SOMC opens new Senior Behavioral Medicine Care Unit

Southern Ohio Medical Center is expanding the care it provides with the opening of the brand new Senior Behavioral Medicine Care Unit (SBMCU). This secure, acute care service is for seniors experiencing symptoms such as dementia, depression, Alzheimer’s or psychosis.

“Our new unit provides a warm and supportive environment in which seniors can receive treatment for the conditions that may be causing discomfort in their lives,” SOMC Director of Nursing Valerie DeCamp said.

The unit, which is located on the second floor of SOMC’s Main Campus, features 15 private rooms as well as a lounge room, and a dining room.

Patients also have access to psychiatric evaluations, group and individual psychotherapy, medication education and follow-up care that helps ensure health improvements are long lasting.

“Not only do we have a caring and experienced staff in the unit, but we also have the resources to provide seniors with the support they need even after they leave the hospital,” DeCamp said. “All of us at SOMC are committed to making a meaningful and long-term difference in the lives of our patients.”

Treatment plans are designed with specific goals and objectives for each patient. They can include individual, group and activity therapies as well as special focus groups.

For more information, or to refer a patient, contact the SBMCU at 740-356-2200.

SOMC hosting blood drive July 10

Southern Ohio Medical Center will be hosting a blood drive on July 10 from 7:30 am until 3:30 pm in Suite 207 of the Waller Building, located on SOMC’s Main Campus.

SOMC lab technician Beth King knows firsthand the importance of having blood available for those who need it. Beth was diagnosed with colon cancer in May of 2010 and, during an 11-month period, underwent three major surgeries and six months of chemotherapy.

“I received blood during surgery, and then again during Chemotherapy when I developed kidney stones”, Beth said.

Prior to her diagnosis, Beth considered herself to be a healthy person. She rarely used sick days and never expected that she may need to be in the hospital as a patient rather than as a care giver. She had no reason to suspect she may soon be in need of donated blood, but then again, nobody really knows that they’ll need it until they do.

That’s why Beth thinks it’s so important for people to donate at blood drives like SOMC’s.

“You never know who is going to need blood next,” Beth said. “It could be a family member or even yourself.”

According to the American Red Cross, currently only 3 out of every 100 people in the country donate blood. Having been on the receiving end of the process, Beth says she has a deeper appreciation for how important it is to become a donor.

For more information, please call 740-356-8670 or 740-356-8687.

SOMC’s Dr. Lichtenstein named Healogics Zone Medical Director

Dr. Sonja Lichtenstein, Local Medical Director of Southern Ohio Medical Center’s Wound Healing Center, has been named a Healogics™ Zone Medical Director. Healogics™ is a national management company, managing over 500 wound centers throughout the United States. Dr. Lichtenstein is recognized as a leader in the field of wound care and hyperbaric medicine.

In her new role, Dr. Lichtenstein will serve as a resource for Local Medical Directors in the 80 wound centers that make up Healogics™ northeast zone. Dr. Lichtenstein will also be coordinating educational opportunities for the wound care physicians in this area. 

“I am honored and excited to become a Healogics™ Zone Medical Director,” Dr. Lichtenstein said. “Wound centers in the Healogics™ network – such as ours at SOMC – have cared for more than one million wounds that failed to heal using conventional methods and achieved a healing rate of 89 percent.”

Dr. Lichtenstein will continue her work at SOMC. She will see patients in the Wound Healing Center in Portsmouth on Thursdays and at the new Waverly Urgent Care and Specialty Center on Mondays.

The SOMC Wound Healing Center offers a comprehensive program that features state-of the-art treatment for non-healing wounds. Wounds treated include diabetic ulcers, lower leg ulcers, pressure ulcers, bone infections, gangrene, skin tears, radiation burns, post-operation wounds and failed or compromised skin grafts.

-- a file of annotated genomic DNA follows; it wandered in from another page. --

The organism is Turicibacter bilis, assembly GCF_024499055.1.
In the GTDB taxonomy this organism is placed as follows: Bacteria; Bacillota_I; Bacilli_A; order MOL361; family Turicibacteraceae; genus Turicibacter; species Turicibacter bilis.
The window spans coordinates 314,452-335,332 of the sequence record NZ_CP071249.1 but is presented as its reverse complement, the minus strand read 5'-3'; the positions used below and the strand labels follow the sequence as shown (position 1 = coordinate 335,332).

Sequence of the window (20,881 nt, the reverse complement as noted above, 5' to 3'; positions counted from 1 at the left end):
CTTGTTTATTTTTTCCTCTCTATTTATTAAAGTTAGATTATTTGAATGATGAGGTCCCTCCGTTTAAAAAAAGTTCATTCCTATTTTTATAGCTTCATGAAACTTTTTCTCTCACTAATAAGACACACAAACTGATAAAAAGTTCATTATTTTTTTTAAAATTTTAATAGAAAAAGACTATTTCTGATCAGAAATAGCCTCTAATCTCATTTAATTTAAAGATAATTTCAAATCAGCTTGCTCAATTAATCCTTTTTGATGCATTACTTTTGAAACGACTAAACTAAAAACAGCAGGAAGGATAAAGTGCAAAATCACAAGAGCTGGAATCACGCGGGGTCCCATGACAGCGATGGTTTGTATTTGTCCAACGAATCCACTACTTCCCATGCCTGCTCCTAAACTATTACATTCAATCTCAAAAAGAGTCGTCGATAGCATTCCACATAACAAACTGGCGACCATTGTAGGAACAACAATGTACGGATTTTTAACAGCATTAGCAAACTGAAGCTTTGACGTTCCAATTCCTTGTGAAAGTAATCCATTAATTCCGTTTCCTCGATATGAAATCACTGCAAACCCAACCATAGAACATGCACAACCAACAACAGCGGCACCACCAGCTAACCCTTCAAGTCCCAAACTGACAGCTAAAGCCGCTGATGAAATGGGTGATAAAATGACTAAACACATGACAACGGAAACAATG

For more information or to schedule an appointment, call 740-356-8775.

SOMC offering free breast cancer screenings this summer

Free clinical breast exams will be provided at Southern Ohio Medical Center this summer. The first screening is being offered on June 21 at the SOMC Breast Center, located at the Main Campus.

“We’re offering free mammograms to women who are uninsured or underinsured as part of our Hands of Hope program,” Breast Health Navigator Kim Richendollar said.

After the June 21 screening, there will be additional exams at the Breast Center on July 26, August 7 and September 20. On October 9, free breast exams will be provided at the SOMC Cancer Center. Screenings conducted at the SOMC Breast Center will offer same-day mammography if needed.

“Individuals that are age 40 or older, or younger with a family history of breast cancer or have an abnormal finding on a self breast exam are encouraged to register and take advantage of this program,” Richendollar said.

SOMC’s Hands of Hope program is funded in part by The Columbus Affiliate of Susan G. Komen for the Cure.

To register for a free clinical breast exam, contact the SOMC Volunteer office at 740-356-8234. Medical questions should be directed to Kim Richendollar at 740-356-7465.

 

SOMC Awarded an “A” for Patient Safety

Southern Ohio Medical Center was recently honored with an “A” Hospital Safety Score by The Leapfrog Group, an independent national nonprofit run by employers and other large purchasers of health benefits.

Calculated under the guidance of The Leapfrog Group’s nine-member Blue Ribbon Expert Panel, the Hospital Safety Score uses 26 measures of publicly available safety data to produce a single score representing a hospital’s overall capacity to keep patients safe from infections, injuries, and medical and medication errors.

Through the collected data, U.S. hospitals areassigned an A, B, C, D, or F.

“To earn an ‘A’ for our Hospital Safety Score is quite an accomplishment and a true testament to the exceptionally safe environment we have created at SOMC,” Chief Safety Officer Leeann L. Sammons, vice president of SOMC Health and Safety, said. “It’s through the dedication of many employees that we are able to sustain this excellent safety culture and I’m grateful for the strides that have been made to provide the safest patient-care possible.”

The Leapfrog Group is a national organization using the collective leverage of large purchasers of healthcare to initiate breakthrough improvements in the safety, quality, and affordability of healthcare for Americans. The flagship Leapfrog Hospital Survey allows purchasers to structure their contracts and purchasing to reward the highest performing hospitals.